Richard G. Jones, Jr.
Scholar, Educator, Author


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Tips for Using PowerPoint Effectively

Feb 13, 2013

How Should I Use PowerPoint?

The prevalence of computers and projectors in most schools, offices, and other presentation facilities has made using computer-generated visual aids more convenient, which has led many of us to ask the question that I posed at the beginning of this posting.

PowerPoint is the most commonly used presentation software and has functionality ranging from the most simple text-based slide to complicated transitions, timing features, video/sound imbedding, and even functionality with audience response systems like Turning Point that allow data to be collected live from audience members and incorporated quickly into the slideshow.

Despite the fact that most college students have viewed and created numerous PowerPoint presentations, I have still seen many poorly executed slideshows that detracted from the speaker’s message. PowerPoint should be viewed as a speech amplifier. Like an amplifier for a guitar, it doesn’t do much without a musician there to play the instrument. The speaker is the musician, the speech is the instrument, and PowerPoint is the amplifier. Just as the amplifier doesn’t dictate what the guitar player does, neither should PowerPoint take over the speaker.

I like to distinguish between using PowerPoint as a presentation aid and as a visual aid. PowerPoint, with all its bells and whistles, is designed as a presentation aid. Presentations are generally longer than speeches, at least fifteen minutes long, and are content heavy. College lectures and many professional conference presentations fall into this category. In these cases, PowerPoint generally runs along with the speaker throughout the presentation, reviewing key points and presenting visual aids such as pictures and graphs. The constant running of the slideshow also facilitates audience note taking, which is also common during presentations.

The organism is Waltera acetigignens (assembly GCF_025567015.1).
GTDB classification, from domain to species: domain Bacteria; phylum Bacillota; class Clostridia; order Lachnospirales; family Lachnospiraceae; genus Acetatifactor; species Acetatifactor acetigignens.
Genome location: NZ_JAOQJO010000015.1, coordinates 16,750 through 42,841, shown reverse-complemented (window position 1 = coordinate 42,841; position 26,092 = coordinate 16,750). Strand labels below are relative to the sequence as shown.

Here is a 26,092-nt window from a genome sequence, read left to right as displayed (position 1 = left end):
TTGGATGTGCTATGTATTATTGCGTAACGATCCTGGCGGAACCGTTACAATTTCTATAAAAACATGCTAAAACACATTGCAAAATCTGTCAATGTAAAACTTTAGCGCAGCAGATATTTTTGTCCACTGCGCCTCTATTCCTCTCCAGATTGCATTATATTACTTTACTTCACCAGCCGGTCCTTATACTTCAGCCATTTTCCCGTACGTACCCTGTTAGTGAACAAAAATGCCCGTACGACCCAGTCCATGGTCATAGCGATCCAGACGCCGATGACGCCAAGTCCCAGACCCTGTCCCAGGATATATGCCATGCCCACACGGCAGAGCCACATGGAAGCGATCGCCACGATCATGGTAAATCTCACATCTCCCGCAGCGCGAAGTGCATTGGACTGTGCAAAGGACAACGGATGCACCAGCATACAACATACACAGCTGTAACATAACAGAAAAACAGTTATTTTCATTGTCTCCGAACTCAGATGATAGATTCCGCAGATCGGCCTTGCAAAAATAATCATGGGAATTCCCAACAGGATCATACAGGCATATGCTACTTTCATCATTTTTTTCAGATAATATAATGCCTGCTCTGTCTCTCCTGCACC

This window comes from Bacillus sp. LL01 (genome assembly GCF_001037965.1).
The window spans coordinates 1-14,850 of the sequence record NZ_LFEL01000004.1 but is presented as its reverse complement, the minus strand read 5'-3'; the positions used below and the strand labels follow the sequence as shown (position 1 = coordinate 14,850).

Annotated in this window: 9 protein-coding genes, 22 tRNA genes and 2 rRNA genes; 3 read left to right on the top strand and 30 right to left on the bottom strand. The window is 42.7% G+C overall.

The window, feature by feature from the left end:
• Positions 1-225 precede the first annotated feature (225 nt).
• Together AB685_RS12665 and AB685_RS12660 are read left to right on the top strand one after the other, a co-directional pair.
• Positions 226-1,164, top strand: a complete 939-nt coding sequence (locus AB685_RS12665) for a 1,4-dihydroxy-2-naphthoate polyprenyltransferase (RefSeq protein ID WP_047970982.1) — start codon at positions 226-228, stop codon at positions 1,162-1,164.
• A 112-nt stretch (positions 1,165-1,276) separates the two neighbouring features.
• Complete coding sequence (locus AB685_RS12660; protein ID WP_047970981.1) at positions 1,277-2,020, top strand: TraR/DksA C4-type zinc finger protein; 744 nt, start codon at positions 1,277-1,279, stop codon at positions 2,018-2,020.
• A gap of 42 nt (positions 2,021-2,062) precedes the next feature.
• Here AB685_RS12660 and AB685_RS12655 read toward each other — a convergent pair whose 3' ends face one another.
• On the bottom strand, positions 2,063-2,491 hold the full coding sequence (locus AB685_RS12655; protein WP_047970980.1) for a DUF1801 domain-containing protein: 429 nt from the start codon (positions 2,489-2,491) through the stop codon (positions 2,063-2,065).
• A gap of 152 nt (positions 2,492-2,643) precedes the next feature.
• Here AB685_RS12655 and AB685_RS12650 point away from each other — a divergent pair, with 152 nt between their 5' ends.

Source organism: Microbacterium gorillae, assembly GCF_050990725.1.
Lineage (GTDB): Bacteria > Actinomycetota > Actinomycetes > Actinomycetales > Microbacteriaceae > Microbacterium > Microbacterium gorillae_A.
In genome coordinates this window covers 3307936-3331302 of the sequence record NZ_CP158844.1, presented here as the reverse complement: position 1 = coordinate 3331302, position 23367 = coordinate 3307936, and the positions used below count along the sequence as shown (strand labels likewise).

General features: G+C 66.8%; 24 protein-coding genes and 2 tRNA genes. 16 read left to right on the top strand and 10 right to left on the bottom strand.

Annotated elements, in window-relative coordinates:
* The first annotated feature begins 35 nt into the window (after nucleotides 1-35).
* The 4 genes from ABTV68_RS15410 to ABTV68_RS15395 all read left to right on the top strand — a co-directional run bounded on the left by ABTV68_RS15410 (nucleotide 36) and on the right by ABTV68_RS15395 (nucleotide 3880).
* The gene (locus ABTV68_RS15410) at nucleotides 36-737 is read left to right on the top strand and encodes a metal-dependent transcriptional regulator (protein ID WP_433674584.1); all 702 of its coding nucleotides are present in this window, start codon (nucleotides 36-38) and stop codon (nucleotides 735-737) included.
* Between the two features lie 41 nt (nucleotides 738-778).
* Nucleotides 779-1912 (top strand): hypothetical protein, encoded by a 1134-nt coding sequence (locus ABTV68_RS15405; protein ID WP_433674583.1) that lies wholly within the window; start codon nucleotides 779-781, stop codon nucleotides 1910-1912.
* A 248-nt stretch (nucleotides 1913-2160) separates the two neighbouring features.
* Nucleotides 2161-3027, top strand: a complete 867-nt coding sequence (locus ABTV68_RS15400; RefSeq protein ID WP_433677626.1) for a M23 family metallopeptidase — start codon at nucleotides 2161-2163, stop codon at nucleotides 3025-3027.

Speeches, on the other hand, are usually fifteen minutes or less, have repetition and redundancy built in (since, ideally, they are adapted to a listening audience), and carry less expectation that the audience will take detailed notes. In this case, I believe PowerPoint should be used more as a visual aid, meaning that it should be simpler and amplify particular components of the speech rather than run along with the speaker throughout the speech.

Tips for Using PowerPoint as a Visual Aid

  1. Do not have more than two slides per main point.
  2. Use a consistent theme with limited variation in font style and font size.
  3. Incorporate text and relevant graphics into each slide.
  4. Limit content to no more than six lines of text or six bullet points per slide.
  5. Do not use complete sentences; be concise.
  6. Avoid unnecessary animation or distracting slide transitions.
  7. Only have a slide displayed when it is relevant to what you’re discussing. Insert completely black slides to display when you are not explicitly referencing content in the speech so the audience doesn’t get distracted.